Princeton Election Consortium

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What to watch in tomorrow’s UK election

May 7th, 2015, 12:22am by Sam Wang


Michael Mosettig explains it well. I cannot improve on what he says. Go read that. Then follow live returns here and projections here.

Current projections by electionforecast.co.uk indicate considerable losses by the two ruling parties, the Conservatives (281 seats) and the Liberal Democrats (27 seats). With a current forecast total of 308 seats, these two parties together seem likely to end up below the 323* seats necessary to get a majority in Parliament by themselves. But the uncertainties are rather considerable.

The projections have high uncertainty for two big reasons:

  • The U.K. election is determined by 630 individual races, one per constituency (what we would call a district). That’s 1.5 times the size of the U.S. House, and the U.K.’s population is only one-fifth that of the U.S. In the U.S., constituency/district-level polling is a more accurate source. However, in the U.K. it is it’s sparse (go see Lord Ashcroft’s compendium of polls).
  • The two-party system has fragmented, and sometimes two parties are near-tied in support. Since the seat goes to whoever gets the most votes in a constituency (“first past the post”), this leads to uncertainty. Multiparty races do not lend themselves as well to opinion polling as the U.S. two-party system.

The other total to watch is Labour + Scottish National Party (currently projected at 266 + 51 = 317). The remaining 20 or so seats would be split among the U.K. Independence Party, DUP, Plaid Cymru, and various others. These minor parties may end up being important after the election, if the likely Conservative+ and Labour+ coalitions can’t get to 323.

If all of the above is true, Labour seems to have a slight edge in forming a ruling coalition. However, the Conservatives could well find a way to remain on top, especially if they end up with the most seats as an individual party – at which point they may assert bragging rights to form a government.

*One minor party, Sinn Fein, may end up with about 5 M.P.’s, but their policy is one of abstention. Thus only 323 out of 630 votes appear to be necessary to form a government.

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13 Comments so far ↓

  • A New Jersey Farmer

    Once again, the betting prediction sites did better than the pollsters. Karl Rove would kill for this kind of math.

  • bks

    Twitter used to forecast UK elections:

    http://www2.warwick.ac.uk/newsandevents/pressreleases/computer_scientists_use/

    Sorry if it’s old news.

    –bks

  • Matt McIrvin

    In the US we’ve seen that rightward skew relative to polls in midterm elections, but not in recent presidential elections. What’s the difference, and does it apply to elections elsewhere? Lower-turnout elections would require better modeling of likely voters, but was the UK election low-turnout?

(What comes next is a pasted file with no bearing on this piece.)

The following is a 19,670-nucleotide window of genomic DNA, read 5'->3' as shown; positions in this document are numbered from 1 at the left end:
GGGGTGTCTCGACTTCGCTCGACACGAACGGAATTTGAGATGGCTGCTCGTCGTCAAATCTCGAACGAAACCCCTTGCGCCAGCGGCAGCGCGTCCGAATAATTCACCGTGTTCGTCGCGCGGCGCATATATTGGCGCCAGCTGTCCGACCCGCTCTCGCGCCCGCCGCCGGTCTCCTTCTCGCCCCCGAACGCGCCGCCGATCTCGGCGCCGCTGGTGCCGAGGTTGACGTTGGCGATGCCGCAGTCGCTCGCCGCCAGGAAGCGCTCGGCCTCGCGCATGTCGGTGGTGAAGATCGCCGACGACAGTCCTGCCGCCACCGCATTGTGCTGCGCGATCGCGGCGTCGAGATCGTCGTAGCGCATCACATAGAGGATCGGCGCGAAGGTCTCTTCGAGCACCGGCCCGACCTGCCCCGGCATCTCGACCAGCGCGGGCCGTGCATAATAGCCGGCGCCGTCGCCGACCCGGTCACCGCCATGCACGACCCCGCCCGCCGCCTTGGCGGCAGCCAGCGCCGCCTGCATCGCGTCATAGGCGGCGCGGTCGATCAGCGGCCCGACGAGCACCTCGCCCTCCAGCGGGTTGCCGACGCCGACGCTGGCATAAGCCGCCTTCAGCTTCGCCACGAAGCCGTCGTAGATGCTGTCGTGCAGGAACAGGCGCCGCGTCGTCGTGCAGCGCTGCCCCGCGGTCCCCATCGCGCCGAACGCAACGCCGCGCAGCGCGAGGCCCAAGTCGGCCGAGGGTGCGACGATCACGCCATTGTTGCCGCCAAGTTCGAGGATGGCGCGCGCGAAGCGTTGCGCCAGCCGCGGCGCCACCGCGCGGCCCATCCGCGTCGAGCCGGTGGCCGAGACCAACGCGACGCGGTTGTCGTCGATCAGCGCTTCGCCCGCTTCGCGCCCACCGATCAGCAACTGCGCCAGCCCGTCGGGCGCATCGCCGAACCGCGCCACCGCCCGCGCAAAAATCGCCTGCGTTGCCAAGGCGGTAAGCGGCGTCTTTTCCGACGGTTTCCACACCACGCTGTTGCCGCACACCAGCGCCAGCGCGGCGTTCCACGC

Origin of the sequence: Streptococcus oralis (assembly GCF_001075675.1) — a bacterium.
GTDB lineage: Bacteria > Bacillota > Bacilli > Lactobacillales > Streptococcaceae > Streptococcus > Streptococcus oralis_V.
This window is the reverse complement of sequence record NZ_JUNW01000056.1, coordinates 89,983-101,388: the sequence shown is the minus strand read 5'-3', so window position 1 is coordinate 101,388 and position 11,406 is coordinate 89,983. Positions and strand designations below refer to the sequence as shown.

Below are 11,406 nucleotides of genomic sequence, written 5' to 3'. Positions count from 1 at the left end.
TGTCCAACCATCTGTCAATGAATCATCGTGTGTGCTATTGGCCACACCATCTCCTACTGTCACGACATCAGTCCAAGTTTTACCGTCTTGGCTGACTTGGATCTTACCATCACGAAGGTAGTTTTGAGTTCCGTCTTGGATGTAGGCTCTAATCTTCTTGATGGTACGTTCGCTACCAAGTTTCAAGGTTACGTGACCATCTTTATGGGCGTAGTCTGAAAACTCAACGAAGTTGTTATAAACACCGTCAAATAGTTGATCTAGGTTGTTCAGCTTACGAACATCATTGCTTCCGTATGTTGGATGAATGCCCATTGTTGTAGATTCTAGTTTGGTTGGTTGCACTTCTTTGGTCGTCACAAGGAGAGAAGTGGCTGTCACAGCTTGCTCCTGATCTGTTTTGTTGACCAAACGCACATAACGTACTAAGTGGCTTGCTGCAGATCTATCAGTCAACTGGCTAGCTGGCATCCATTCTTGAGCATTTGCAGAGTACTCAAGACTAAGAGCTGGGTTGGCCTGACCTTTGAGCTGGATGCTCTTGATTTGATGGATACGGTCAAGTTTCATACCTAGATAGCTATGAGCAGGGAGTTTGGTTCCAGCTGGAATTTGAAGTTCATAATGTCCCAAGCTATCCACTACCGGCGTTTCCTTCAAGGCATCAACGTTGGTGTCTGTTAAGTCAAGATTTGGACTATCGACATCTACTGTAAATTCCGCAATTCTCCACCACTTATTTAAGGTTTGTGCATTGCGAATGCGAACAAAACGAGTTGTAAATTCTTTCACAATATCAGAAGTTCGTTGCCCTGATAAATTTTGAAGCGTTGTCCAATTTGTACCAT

• Sam Wang

      Apparently it was the highest turnout since 1997. So that is a source of polling error.

      Another possibility is the undecided-voter break. The Scotland referendum did worse than expected, seemingly because of a last-minute break.

  • Amitabh Lath

    Regarding “jerseyvotes”:

    The SNP gained 50 seats (they now have 56) with a vote total of ~1.5M. The UKIP gained one seat (they now have 1) with a vote total of 3.8M

    A “scotsvote” is worth much more than an “englishvote”

  • pechmerle

    Looks like nat’l % close to polls for majors but seats vary widely from predictions.

    • Amitabh Lath

      Yet another election where conservatives outperformed the consensus of polls. In the case of the Israeli elections the narrative was scare mongering in the last few days before election. There may be a similar spin here. It will be just as wrong.

      There is a systematic problem with likely voter models. Reality seems to have a rightward skew compared to predictions.

    • Sam Wang

      Now that is an interesting take: US midterms, Israeli elections, and UK general elections. On the other side we have Democratic outperformance in 2012. At what point is there a built-in problem in opinion polls?

      I agree, likely-voter models need a hard look.

  • Amitabh Lath

    The pollsters are covering themselves in caveats. Pollsters function well when the political climate is in equilibrium, changes in voting (who votes, how they vote) are adiabatic.

    This election is the textbook definition of non-adiabatic. See Scotland.

    • pechmerle

      The SNP’s stated most important goal was to lock the Tories out of a second term (a worthy goal!), but in bitter irony that gave Cameron the winning card of ‘don’t let Labour try to govern while on an SNP leash.’ Miliband could simply find no way not to be pressed up against that SNP third-rail effect.

  • pechmerle

    I correct myself on one point. The Guardian bases its ‘it’s going to be a tie’ prediction on this: “a weighted average of all constituency level polls, national surveys and polling in the regions, sees both the Conservatives and Labour winning 273 seats . . . .”

  • pechmerle

    Probably worth noting that electionforecast.co.uk itself notes that its predictions are far less reliable than U.S. efforts such as PEC and Linzer. There are good reasons for that (e.g. sparse and tiny-sample polling for individual constituencies), which are elucidated on their site. But it means that they expect to be off by as much as 50 seats either way for the two major parties. That’s a huge swing in an election as tight as this one.

    For what it’s worth (probably not more than the above) the latest Guardian-sponsored polling puts Labour and Conservaties both at 270 seats come Friday morning. Wouldn’t that make things interesting. Well, we’ll soon have the proof of the pudding.